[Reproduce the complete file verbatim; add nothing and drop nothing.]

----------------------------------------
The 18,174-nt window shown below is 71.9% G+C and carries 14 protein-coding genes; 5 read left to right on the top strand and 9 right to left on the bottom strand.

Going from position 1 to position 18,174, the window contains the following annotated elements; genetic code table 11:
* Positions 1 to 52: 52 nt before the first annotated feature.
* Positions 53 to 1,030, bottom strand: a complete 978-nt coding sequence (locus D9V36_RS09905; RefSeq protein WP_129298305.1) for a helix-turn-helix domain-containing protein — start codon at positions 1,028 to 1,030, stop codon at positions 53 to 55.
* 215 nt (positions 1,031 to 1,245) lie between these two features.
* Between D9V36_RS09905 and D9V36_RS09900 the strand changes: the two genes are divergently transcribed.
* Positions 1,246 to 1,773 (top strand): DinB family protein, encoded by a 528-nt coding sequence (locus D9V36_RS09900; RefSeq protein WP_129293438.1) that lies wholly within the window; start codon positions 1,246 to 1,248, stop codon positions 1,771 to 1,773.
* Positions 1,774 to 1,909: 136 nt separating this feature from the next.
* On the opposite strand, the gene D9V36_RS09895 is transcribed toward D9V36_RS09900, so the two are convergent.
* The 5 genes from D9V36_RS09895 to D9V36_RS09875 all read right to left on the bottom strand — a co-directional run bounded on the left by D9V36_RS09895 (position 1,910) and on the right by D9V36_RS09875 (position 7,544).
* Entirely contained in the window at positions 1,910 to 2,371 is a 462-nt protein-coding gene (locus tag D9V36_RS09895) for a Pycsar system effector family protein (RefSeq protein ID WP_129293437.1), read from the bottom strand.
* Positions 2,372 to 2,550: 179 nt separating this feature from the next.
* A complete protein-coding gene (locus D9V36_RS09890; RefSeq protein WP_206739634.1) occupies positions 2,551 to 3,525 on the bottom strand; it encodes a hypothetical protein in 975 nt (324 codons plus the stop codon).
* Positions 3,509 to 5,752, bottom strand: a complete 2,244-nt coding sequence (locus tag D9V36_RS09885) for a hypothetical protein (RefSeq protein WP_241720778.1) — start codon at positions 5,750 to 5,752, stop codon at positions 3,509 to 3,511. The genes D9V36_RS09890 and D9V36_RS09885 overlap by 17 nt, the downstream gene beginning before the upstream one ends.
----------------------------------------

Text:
The 18,174-nt window shown below is 71.9% G+C and carries 14 protein-coding genes; 5 read left to right on the top strand and 9 right to left on the bottom strand.

Going from position 1 to position 18,174, the window contains the following annotated elements; genetic code table 11:
* Positions 1 to 52: 52 nt before the first annotated feature.
* Positions 53 to 1,030, bottom strand: a complete 978-nt coding sequence (locus D9V36_RS09905; RefSeq protein WP_129298305.1) for a helix-turn-helix domain-containing protein — start codon at positions 1,028 to 1,030, stop codon at positions 53 to 55.
* 215 nt (positions 1,031 to 1,245) lie between these two features.
* Between D9V36_RS09905 and D9V36_RS09900 the strand changes: the two genes are divergently transcribed.
* Positions 1,246 to 1,773 (top strand): DinB family protein, encoded by a 528-nt coding sequence (locus D9V36_RS09900; RefSeq protein WP_129293438.1) that lies wholly within the window; start codon positions 1,246 to 1,248, stop codon positions 1,771 to 1,773.
* Positions 1,774 to 1,909: 136 nt separating this feature from the next.
* On the opposite strand, the gene D9V36_RS09895 is transcribed toward D9V36_RS09900, so the two are convergent.
* The 5 genes from D9V36_RS09895 to D9V36_RS09875 all read right to left on the bottom strand — a co-directional run bounded on the left by D9V36_RS09895 (position 1,910) and on the right by D9V36_RS09875 (position 7,544).
* Entirely contained in the window at positions 1,910 to 2,371 is a 462-nt protein-coding gene (locus tag D9V36_RS09895) for a Pycsar system effector family protein (RefSeq protein ID WP_129293437.1), read from the bottom strand.
* Positions 2,372 to 2,550: 179 nt separating this feature from the next.
* A complete protein-coding gene (locus D9V36_RS09890; RefSeq protein WP_206739634.1) occupies positions 2,551 to 3,525 on the bottom strand; it encodes a hypothetical protein in 975 nt (324 codons plus the stop codon).
* Positions 3,509 to 5,752, bottom strand: a complete 2,244-nt coding sequence (locus tag D9V36_RS09885) for a hypothetical protein (RefSeq protein WP_241720778.1) — start codon at positions 5,750 to 5,752, stop codon at positions 3,509 to 3,511. The genes D9V36_RS09890 and D9V36_RS09885 overlap by 17 nt, the downstream gene beginning before the upstream one ends.